Don’t call it a comeback. Black nerds have been a part of popular culture long before being awkward was cool. But, only recently has this archetype crossed over to a level of mainstream success rivaling its more conventionally cool counterparts. Take actor-comedian-rapper Donald Glover, for instance, a self-proclaimed Black nerd who has publicly expressed a love for many things—particularly things most non-Black people love. To say that Glover straddles two worlds would be not only be an understatement but also inaccurate, considering that his personal taste, his audiences, his fans, and his various projects stem from very contradictory environments that all at once overlap, clash, and—interestingly enough—harmonize. His widely read list of ten favorite nerd things includes all things Pixar, anything Jim Henson, The Smiths, and Back to the Future.
From his fan-boy jock character Troy on "Community" to his emo-suburbia rap alter-ego Childish Gambino, Glover clearly illustrates the gradual social acceptance of a group historically ostracized and alienated by Black and White communities alike.
Black braniacs and Black hipsters have claimed their time in the spotlight. In addition to countering the historically-held notion of a homogenous Black community, these nonconventional individuals have provided roles to Black talent in television and film, sometimes casting Black actors and actresses in roles originally written as white. Plus, the resurgence of these types in popular culture has led to several meaty articles and blog posts written on the blipster—all of which feature nuanced explorations of Black identity, culture, class, and education. We have both President Barack Obama and contemporary Black geeks like Glover, "30 Rock’s" Toofer, "Scrub’s"" Turk, and Awkward Black Girl’s" creator Issa Rae to thank for demonstrating alternative ways in which racial “otherness” can be addressed—aside from reactionary responses. They too challenge racial stereotypes, if not directly then subconsciously, in a much more palatable way than their Black Power and Afrocentric predecessors; however, given that their influences, upbringing, and interests often mirror those of White people least likely to confront, nonetheless admit, any racist or discriminatory tendencies.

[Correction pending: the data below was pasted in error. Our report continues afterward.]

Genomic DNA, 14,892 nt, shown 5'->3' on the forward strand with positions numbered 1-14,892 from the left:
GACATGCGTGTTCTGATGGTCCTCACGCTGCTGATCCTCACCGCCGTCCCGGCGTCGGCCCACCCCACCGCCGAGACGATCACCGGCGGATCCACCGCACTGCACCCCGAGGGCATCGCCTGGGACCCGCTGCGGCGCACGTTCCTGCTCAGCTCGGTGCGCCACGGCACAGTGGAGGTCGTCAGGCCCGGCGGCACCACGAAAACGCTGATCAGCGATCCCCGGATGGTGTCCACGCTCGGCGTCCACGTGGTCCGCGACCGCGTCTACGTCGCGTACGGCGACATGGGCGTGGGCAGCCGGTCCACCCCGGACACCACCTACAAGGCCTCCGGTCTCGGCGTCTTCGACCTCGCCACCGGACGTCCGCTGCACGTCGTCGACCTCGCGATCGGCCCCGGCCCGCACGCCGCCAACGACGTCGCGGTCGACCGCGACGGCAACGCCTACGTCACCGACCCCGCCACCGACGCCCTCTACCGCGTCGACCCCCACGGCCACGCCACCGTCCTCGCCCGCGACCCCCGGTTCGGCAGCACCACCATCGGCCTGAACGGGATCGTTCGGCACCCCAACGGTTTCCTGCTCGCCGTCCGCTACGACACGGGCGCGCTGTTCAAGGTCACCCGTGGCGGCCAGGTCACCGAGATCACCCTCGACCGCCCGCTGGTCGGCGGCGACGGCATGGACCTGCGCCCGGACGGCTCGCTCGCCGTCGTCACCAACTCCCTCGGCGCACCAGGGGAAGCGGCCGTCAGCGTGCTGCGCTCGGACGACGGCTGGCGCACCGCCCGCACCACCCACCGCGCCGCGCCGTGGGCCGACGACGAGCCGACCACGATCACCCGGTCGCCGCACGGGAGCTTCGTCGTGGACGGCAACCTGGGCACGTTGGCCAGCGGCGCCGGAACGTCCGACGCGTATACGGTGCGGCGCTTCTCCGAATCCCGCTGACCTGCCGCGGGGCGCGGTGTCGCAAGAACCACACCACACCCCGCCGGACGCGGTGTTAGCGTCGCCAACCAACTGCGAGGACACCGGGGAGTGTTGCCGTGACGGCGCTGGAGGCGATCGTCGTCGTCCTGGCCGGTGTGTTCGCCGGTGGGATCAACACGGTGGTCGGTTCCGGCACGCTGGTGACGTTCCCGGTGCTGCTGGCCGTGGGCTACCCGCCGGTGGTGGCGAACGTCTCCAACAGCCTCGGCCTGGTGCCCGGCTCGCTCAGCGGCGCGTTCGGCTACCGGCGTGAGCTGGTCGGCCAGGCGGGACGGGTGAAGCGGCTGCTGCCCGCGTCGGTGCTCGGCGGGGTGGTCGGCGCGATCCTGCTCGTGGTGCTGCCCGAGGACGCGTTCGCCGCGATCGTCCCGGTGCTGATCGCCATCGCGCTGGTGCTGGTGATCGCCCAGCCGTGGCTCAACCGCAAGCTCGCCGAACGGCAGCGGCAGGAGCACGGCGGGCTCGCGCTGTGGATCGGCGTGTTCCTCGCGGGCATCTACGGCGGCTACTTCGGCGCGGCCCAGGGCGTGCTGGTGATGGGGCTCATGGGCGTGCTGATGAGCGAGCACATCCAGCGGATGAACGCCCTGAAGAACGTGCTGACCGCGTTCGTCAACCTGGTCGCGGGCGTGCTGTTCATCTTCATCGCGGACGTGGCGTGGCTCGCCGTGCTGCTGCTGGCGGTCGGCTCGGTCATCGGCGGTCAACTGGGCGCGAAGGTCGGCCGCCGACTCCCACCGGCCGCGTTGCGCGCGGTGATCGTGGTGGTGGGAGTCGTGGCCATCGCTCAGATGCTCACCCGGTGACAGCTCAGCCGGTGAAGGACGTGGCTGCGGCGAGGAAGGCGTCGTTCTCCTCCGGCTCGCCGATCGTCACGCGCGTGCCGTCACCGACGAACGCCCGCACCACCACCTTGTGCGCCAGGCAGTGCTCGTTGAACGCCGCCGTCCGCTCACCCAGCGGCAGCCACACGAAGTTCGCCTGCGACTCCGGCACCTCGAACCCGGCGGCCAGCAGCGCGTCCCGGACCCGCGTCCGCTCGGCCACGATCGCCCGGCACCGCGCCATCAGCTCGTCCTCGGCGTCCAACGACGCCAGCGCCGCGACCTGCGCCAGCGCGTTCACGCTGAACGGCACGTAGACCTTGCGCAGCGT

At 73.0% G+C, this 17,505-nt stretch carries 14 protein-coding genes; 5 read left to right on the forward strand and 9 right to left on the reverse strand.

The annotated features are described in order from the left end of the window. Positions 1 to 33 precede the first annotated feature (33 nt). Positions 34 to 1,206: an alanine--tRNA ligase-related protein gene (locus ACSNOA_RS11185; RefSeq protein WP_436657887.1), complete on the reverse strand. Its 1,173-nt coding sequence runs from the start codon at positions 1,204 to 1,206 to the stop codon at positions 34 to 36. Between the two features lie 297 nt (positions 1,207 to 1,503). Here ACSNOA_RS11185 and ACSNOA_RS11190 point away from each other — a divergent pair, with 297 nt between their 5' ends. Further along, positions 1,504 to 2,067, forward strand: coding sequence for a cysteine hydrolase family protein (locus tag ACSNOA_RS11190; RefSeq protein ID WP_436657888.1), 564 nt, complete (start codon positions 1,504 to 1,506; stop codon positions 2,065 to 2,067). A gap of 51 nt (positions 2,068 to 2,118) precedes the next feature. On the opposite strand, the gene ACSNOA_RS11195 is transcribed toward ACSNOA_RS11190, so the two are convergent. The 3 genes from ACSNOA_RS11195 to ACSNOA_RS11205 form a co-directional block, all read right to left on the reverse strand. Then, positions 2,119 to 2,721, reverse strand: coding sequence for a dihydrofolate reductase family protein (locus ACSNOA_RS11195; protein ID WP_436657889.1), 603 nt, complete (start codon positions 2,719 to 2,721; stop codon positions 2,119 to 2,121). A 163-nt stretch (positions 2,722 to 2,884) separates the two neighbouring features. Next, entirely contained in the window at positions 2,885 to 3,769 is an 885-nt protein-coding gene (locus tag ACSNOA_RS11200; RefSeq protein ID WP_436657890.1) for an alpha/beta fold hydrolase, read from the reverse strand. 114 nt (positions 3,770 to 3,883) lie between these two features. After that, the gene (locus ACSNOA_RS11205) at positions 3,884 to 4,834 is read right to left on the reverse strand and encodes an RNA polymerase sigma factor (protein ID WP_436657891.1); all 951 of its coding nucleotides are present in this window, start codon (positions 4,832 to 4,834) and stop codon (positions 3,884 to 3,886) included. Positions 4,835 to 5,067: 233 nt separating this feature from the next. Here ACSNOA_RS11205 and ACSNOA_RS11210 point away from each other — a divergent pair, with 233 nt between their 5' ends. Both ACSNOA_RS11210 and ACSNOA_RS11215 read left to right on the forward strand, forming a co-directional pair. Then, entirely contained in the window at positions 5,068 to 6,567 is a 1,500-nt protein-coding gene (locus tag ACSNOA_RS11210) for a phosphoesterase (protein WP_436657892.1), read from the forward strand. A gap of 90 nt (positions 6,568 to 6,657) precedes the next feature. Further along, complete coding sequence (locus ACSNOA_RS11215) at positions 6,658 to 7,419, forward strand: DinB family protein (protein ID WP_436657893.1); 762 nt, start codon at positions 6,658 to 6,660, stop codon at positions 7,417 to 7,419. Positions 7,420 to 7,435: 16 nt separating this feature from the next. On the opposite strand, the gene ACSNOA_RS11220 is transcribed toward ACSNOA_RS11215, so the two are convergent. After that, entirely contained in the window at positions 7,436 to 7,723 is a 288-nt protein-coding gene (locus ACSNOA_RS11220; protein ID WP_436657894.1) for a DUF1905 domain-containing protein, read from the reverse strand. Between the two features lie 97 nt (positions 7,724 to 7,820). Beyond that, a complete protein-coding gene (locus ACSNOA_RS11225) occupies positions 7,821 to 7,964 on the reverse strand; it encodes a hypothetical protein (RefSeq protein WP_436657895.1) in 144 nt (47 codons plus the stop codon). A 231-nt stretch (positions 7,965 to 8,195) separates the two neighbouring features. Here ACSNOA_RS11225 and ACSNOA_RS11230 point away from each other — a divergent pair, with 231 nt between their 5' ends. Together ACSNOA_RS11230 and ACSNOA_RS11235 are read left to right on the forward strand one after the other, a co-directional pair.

Perhaps more credibility would be given to Black nerds and their awkwardly-tactless, and subsequently humorous outlook on society if the ratio of Black nerd to cast were larger than one to many. Despite being a popular type of best friend in movies and television alike, Black nerds are almost always the token Black. That’s not to say that all Black characters should be focused on matters of race, because not all Black people nevertheless nerds have race on the brain. In fact, some of the best geeks such as "Skin’s" (UK) Jal or "Degrassi’s" Liberty Van Zandt, rarely, if ever, brought up race, but still faced assumptions and alienation from both White and Black groups—an isolation mainly reserved for Black nerds.
As wonderfully diverse and refreshing as it is to have acceptance given to a type originally marginalized by the several cultural and racial communities responsible for shaping its identity—this mainstreaming should certainly raise some concern—given that the commodification of Black archetypes usually results in some type of hazardous soul-sucking. Black geeks have even managed to infiltrate one of the most heavily reinforced social fortresses of them all—mostly thanks to a drastically increased inclusion and representation of the middle-Black class through rappers like Drake, Kanye West and Wale. Still, this close connection with the hip hop community also poses a problem for the exploitation of this type.
At the same time, seeing as how the Black nerd is by nature a countertype for the many Black stereotypes out there, including the gang banger, the Jezebel, or the Brute, stereotyping this character is almost impossible, or rather, ineffective. So, maybe the solution to this commodification would be casting a show or film full of awkward Black folk (think New Girl-esque series) or centering a project around an awkward Black lead. Or perhaps, a simple push for those awesome Black nerds whom like Glover are already on the cusp of breaking it big. Because while Black nerds may seem like anomalies, they’re actually adding more dimension to a culture mainly painted either black or white.
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Patrice Peck is a writer and journalist whose work explores the intersection of race, culture, and identity. Her work lives at www.patricepeck.com.